The ethical discussion of autonomous vehicles has been fairly one-sided. It has focused on two related questions: how vehicles should behave in case of an unavoidable crash and who is responsible if the vehicle crashes.
In a forthcoming article (published online), I criticize the debate on ethical crashing and argue that it is flawed in two ways: there is something wrong about the method and there is something wrong about the focus. Moreover, I argue that instead of fixing the methodological issues, the debate should shift to the broader issue of what safety requirements we should demand from autonomous vehicles. I list a few preliminary questions that philosopher can engage with in relation to answering such questions in a way that is policy relevant.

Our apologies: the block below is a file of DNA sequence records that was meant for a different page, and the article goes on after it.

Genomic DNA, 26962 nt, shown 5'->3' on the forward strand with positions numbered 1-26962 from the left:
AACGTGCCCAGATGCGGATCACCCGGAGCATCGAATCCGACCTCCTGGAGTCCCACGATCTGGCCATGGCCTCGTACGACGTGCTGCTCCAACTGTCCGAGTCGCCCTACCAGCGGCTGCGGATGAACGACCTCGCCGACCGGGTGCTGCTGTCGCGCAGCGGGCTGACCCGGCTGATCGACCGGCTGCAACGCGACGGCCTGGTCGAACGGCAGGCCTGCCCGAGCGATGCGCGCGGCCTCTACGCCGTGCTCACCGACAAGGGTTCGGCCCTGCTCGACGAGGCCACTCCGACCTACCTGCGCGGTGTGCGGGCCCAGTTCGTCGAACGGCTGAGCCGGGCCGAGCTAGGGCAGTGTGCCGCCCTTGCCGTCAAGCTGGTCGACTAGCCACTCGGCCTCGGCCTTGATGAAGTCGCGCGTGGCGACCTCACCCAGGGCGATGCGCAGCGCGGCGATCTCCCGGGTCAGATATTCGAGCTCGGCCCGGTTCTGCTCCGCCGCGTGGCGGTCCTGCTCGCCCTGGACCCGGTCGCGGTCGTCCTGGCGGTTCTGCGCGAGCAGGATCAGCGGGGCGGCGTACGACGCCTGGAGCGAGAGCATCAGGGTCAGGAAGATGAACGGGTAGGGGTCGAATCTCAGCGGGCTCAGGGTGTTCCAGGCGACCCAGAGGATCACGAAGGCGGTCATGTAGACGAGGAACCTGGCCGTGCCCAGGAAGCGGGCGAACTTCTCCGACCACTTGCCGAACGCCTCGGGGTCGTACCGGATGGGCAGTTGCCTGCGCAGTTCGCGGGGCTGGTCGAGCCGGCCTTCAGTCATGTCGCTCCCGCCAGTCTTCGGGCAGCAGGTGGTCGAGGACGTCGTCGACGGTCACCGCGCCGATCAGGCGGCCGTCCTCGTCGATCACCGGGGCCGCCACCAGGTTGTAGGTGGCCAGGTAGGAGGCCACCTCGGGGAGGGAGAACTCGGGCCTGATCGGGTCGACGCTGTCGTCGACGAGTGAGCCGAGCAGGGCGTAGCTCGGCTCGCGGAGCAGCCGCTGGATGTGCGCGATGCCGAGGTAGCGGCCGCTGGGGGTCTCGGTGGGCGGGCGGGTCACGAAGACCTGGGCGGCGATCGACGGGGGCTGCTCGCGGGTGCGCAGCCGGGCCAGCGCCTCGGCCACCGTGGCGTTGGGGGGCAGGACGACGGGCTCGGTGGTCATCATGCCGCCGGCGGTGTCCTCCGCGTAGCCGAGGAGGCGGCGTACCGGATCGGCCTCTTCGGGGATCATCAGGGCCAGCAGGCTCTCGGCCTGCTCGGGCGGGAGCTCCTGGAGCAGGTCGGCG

If you want to read more, you can find the full-text article here.